U.S. Department of Transportation. Regulates transportation of chemicals and other substances for the protection of the public; law enforcement, and emergency response personnel, particularly when transportation incidents occur involoving hazardous materials. Detailed DOT classification lists specify appropriate warning labels-such as Oxiding Agent or Flammable Liquid-which must be used for various substances during transport.
An expression of the ability of a material to remain unchanged.
For MSDS purposes, a material is stable if it remains in the same form under
expected and reasonable conditions of storage or use. Examples of conditions
which may cause instability (dangerous change) are: temperatures above 150 F
shock from dropping, combination with another chemical.
National Fire Protection Assn. An international volutary membership organization to promote/improve fire protection and provention, and establish safeguards against loss of life and property by fire. Best known on the industrial scene for the National Fire Codes- 16 volumes of codes, standards, recommended practices, and manuals developed and updated by NFPA technical committees. Among these is NFPA 704M, the code for showing hazards of materials using the familiar diamond-shaped label or placard with appropriate numbers or symbols. The brief expalnation below illustrates the NFPA principle of using scales of 0 to 4 (low to high) to classify material hazards.
Hazardous Combustible Decomposition Products
A term used by the National Fire Protection Assn. DOT, and others to classify certain liquids that will not burn, on the basis of flash points. In the hazard communication rules, a combustible liquid has a flash point at or above 100 F (37.8 C), BUT BELOW 200 F. Also, see combustible liquid in 1910.1200(C).
Hazardous Polymerization Products
A chemical reation in which one or more small compounds. A
hazardous poolymerization is such a reation which takes place at rate which
releases large amounts of enery (usually heat). If hazardous polymerization
can ooccur with a given material, the MSDS usually will list conditions which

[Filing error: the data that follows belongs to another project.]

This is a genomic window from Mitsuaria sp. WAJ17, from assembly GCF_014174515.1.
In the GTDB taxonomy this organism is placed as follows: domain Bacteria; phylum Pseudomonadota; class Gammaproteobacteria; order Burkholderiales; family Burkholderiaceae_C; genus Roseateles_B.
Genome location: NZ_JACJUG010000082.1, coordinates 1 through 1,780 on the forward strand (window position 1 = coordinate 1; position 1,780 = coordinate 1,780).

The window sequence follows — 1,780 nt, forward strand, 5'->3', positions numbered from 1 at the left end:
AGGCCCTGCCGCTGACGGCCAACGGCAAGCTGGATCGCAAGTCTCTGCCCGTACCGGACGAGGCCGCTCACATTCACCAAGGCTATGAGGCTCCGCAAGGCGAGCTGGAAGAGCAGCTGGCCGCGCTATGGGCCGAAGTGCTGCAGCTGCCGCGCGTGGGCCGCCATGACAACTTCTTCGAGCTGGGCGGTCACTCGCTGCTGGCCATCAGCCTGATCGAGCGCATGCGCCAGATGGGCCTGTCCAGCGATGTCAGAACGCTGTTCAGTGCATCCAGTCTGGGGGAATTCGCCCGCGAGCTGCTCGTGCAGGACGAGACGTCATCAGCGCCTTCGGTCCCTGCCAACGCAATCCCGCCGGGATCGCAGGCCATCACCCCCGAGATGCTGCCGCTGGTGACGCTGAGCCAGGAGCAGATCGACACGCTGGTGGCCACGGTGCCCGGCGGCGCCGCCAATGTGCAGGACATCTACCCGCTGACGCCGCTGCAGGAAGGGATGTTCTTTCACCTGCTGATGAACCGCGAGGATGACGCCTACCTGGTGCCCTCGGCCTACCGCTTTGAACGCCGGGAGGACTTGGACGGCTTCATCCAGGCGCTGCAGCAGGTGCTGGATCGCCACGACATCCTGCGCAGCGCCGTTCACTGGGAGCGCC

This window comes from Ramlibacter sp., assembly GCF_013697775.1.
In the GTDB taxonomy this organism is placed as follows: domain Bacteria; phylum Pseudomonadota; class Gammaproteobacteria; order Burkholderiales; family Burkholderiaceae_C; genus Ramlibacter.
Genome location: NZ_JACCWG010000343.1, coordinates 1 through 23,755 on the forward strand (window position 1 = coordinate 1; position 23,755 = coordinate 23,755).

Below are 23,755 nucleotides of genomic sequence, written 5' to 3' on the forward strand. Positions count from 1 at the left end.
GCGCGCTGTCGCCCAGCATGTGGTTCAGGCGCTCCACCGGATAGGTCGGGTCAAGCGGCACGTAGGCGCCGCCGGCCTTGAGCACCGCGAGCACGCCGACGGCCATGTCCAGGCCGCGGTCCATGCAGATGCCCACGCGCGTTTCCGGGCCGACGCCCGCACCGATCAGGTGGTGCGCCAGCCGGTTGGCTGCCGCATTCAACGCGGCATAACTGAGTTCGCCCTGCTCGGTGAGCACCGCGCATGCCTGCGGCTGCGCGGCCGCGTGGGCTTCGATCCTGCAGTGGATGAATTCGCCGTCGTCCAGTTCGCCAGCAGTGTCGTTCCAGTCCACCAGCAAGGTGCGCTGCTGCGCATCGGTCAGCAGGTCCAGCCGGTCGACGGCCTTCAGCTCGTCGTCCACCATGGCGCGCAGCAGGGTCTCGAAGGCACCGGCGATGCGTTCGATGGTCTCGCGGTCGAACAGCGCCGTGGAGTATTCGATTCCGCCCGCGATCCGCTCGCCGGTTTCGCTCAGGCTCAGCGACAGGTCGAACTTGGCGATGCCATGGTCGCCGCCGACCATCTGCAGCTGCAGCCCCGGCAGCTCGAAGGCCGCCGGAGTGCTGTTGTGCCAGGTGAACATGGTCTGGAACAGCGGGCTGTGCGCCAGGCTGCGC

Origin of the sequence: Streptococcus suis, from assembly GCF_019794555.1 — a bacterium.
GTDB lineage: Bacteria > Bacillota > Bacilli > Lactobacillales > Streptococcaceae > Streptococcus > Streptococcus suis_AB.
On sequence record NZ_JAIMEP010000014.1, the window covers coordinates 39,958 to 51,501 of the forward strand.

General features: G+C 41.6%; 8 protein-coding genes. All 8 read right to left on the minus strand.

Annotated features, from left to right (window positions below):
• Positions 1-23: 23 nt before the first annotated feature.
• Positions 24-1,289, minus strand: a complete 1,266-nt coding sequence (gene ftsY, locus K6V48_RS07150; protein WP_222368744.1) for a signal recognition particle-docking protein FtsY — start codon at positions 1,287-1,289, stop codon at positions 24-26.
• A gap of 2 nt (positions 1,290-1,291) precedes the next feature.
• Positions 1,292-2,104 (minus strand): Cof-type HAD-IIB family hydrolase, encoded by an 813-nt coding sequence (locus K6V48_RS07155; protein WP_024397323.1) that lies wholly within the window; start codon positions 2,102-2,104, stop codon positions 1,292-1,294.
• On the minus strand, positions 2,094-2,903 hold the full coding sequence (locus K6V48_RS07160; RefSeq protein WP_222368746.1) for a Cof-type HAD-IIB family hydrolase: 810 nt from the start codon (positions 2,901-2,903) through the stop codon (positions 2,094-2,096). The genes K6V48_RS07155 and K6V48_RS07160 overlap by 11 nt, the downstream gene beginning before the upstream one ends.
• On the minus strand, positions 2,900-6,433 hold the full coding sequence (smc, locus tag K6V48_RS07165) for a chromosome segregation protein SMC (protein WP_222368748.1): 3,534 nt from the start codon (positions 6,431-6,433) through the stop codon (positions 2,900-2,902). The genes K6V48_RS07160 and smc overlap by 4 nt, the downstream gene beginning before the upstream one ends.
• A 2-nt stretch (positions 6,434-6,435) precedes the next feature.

could start the reaction; and since the material usually contains a
polymerization inhibitor, the expected time period before the inhibitor is
used up should be stated.
The temperature ar which a liquid changes to a vapor state, at given pressure; usually expressed on degrees Fahrenheit at sea level pressure (760 mmHg, or one atmosphere). For mixtures, the initial boiling point or the boiling range may be given. Flammable materials with low boiling points
generally present extreme fire hazards. Some approxiate boiling points:
Propane 44 F
Anhydruos Ammonia 28 F
Butane 31 F
Gasoline 100 F
Allyl Chloride 113 F
Ethylene Glycol 387 F
The weight of the material compared to the weight of an
equal volume of water; an expression of the density (or heaviness) of the
material. Example; if a volume of a material weighs eight pounds, and equal
volume of water weights ten pounds, the material is said to have a specific
gravity of 0.8
8lbs material/10lbs water = 0.8 specific gravity
Insoluble materials with specific gravity of less than 1.0 will float in (or
on) water. Most (butnot all) flammable liquids have specific gravities less
than 1.0 and, if not soluble, will float on water, an important consideration
for fire suppression and spill clean-up.
The temperature at which a solid substance changes to a liquid
state. For mixtures, the melting range may be given.
The pressure exerted by the vaporization of a liquid in a
closed container. When vapor pressure tests are proformed on products the
test temperature is usually 68-100 F, and the vapor pressure is expressed as
pounds per square inch. Vapor pressures reported on MSDS are in millmeters of
mercury at 68 F (20 C), unless stated otherwise. Three facts are important to
- Vapor pressure of a substance at 100 F will always be higher than the vapor
pressure of the substance at 68 F (20 C).
- Vapor pressures reported on MSDS in mmHg are usually very low pressures; 760
mmHg is equivalent to 14.7 pounds per square inch.
- The lower the boiling point of a substance, the higher its vapor pressure.
The weight of vapor or gas compared to the weight of an equal
volume of air; an expression of the density of the vapor or gas. Materials
lighter than air have vapor densities less than 1.0. Materials heavier than
air (examples: carbon dioxide, propane, hydrogen sulfide, ethane, butane,
chlorine, sulfur dioxide) have vapor densities greater than 1.0. All vapors
and gases will mix with air, but the lighter materials will tend to rise.
Heavier vapors and gases are likely to concentrate in low places (along or
under floors, in sumps, sewers and manholes, in trenches and ditches) where
they may create fire or health hazards.